No such thing as a free lunch?

Wednesday, 18 September 2013

No such thing as a free lunch?

Synopsis

It’s safe to say that the announcement by Nick Clegg yesterday that free school meals (FSM) will be extended to all five, six and seven year olds from next year, was not met with universal acclaim. Some of course welcomed it – who wouldn’t like the idea of children being given a nutritious meal every day at no cost? And the muted reaction from Labour shows that this will likely have political benefits for the Lib Dems in the ongoing tussle over cost of living issues (where this school meals announcement sits alongside a drive to make school uniforms cheaper, which David Laws called for earlier this week).

Opposition has mostly centred on the ‘waste of money’ argument (James O’Shaughnessy: “As a parent I’ll happily pocket the £400 Lib Dem school lunch freebie. But it’s a stupid policy") and on the ‘it’s not free, it all adds to the deficit’ argument which has been made cogently by the Adam Smith Institute, the Institute for Economic Affairs, the Centre for Policy Studies and the Taxpayers Alliance.

Policy Exchange’s opposition to the policy comes on two fronts: efficacy, and opportunity cost.

Firstly, efficacy. The evaluation of the universal free school meal trial did find some quite strong positive benefits to attainment from more children eating school lunches, although the impact on other measures (such as Body Mass Index and consumption of fruit and vegetables) showed no benefits. And making free school meals universal will also address the issue of patchy take up of the existing entitlement – we know that around 200,000 children across England are entitled to free school meals but do not take them up, including 1/3 of eligible children in Buckinghamshire and Richmond. But nevertheless, there will still be significant deadweight costs in making such an entitlement universal, as even the richest children in the country now have their meals paid for them by the state – and all this for a mixed set of benefits based on trials in only two Local Authorities, which also included significant investment in new catering facilities and sustained engagement and promotion (not costed for in this announcement, and which may well have been significant).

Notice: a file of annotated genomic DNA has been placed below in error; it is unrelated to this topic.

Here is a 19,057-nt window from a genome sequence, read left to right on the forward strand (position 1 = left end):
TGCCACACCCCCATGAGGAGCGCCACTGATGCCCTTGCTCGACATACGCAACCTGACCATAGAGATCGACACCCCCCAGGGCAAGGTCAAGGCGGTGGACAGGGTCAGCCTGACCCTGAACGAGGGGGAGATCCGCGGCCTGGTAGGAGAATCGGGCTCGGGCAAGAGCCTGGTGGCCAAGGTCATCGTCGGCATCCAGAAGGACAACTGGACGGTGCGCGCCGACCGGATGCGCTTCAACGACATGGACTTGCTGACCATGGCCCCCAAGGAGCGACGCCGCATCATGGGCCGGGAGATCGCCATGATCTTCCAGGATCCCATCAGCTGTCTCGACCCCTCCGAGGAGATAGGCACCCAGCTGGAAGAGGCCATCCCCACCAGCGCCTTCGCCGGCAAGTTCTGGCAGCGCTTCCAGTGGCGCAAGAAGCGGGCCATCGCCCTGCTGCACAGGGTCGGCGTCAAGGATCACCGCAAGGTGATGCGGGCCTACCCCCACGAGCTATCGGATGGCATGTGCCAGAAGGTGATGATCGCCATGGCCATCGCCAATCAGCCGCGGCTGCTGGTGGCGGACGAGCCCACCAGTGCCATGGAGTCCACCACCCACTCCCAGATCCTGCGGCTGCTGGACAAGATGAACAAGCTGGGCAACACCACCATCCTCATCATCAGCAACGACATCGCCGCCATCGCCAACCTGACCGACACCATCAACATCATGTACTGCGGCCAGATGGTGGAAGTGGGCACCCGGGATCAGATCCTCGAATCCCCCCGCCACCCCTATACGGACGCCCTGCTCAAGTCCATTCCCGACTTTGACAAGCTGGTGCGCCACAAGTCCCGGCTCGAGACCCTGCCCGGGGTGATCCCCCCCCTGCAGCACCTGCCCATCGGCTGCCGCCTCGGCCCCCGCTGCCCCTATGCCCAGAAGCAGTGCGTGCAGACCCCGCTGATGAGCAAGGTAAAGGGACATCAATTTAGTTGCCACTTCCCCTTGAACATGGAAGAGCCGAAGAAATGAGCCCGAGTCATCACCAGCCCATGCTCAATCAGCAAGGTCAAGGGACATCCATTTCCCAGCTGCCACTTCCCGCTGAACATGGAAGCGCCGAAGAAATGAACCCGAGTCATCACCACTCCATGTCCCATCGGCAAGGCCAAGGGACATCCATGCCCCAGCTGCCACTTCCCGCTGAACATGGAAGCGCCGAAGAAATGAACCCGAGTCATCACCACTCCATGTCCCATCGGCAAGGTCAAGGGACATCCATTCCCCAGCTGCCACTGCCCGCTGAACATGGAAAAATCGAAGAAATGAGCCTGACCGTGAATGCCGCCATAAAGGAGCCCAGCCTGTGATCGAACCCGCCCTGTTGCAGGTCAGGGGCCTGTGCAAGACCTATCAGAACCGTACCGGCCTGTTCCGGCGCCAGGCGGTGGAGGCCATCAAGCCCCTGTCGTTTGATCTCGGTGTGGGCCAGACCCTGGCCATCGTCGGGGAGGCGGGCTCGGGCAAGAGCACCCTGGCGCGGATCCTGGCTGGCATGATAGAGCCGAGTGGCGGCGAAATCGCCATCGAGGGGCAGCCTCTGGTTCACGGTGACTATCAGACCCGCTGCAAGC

Secondly, and more importantly, the opportunity cost of such a policy. Unlike some, we can see a case where, if £600m is available, allocating it to primary schools could be a good use of that money. But crucially, the decision as to what to spend this on must be left to individual Heads. Some may well see the benefit of offering free lunches – Ros McMullen, Principal of David Young Community Academy for example, provides free lunches for her sixth form “because it is needed”, and says what would really help would be “a free school meal for every full time student under 18”. But others may disagree – choosing instead to invest in wider pastoral support, or greater resources for their pupils, or even a free breakfast – which absurdly, would not be funded from this very specific policy announcement.

Our preferred option would be to put this £600m, if available, into an extension of the pupil premium, long championed by Policy Exchange. Currently worth £900 per child, an additional £600m would take this up to around £1485 per pupil in the primary phase. Alternatively, this could be placed into the early years, as recommended by the Social Mobility and Child Poverty Commission (which was commissioned by, er, the Deputy Prime Minister). Allocating that £600m amongst the 20% most deprived two and three year olds, would mean a significant premium per pre school child of around £2,240 a year. Alternatively, that money could be used to support more high quality childcare provision for those children, as we called for in our report published this week Centres of Excellence? Clearly, there could also be a mixed model, with increase to both early years and primary aged children as well.

£600m spent in this way – left up to the discretion of Heads and Early Years providers – could do real good. This measure, by contrast, suffers from a flawed extension of the principle that government knows best – and as such risks being less about Free School Meals and more about Frittering Some Money.

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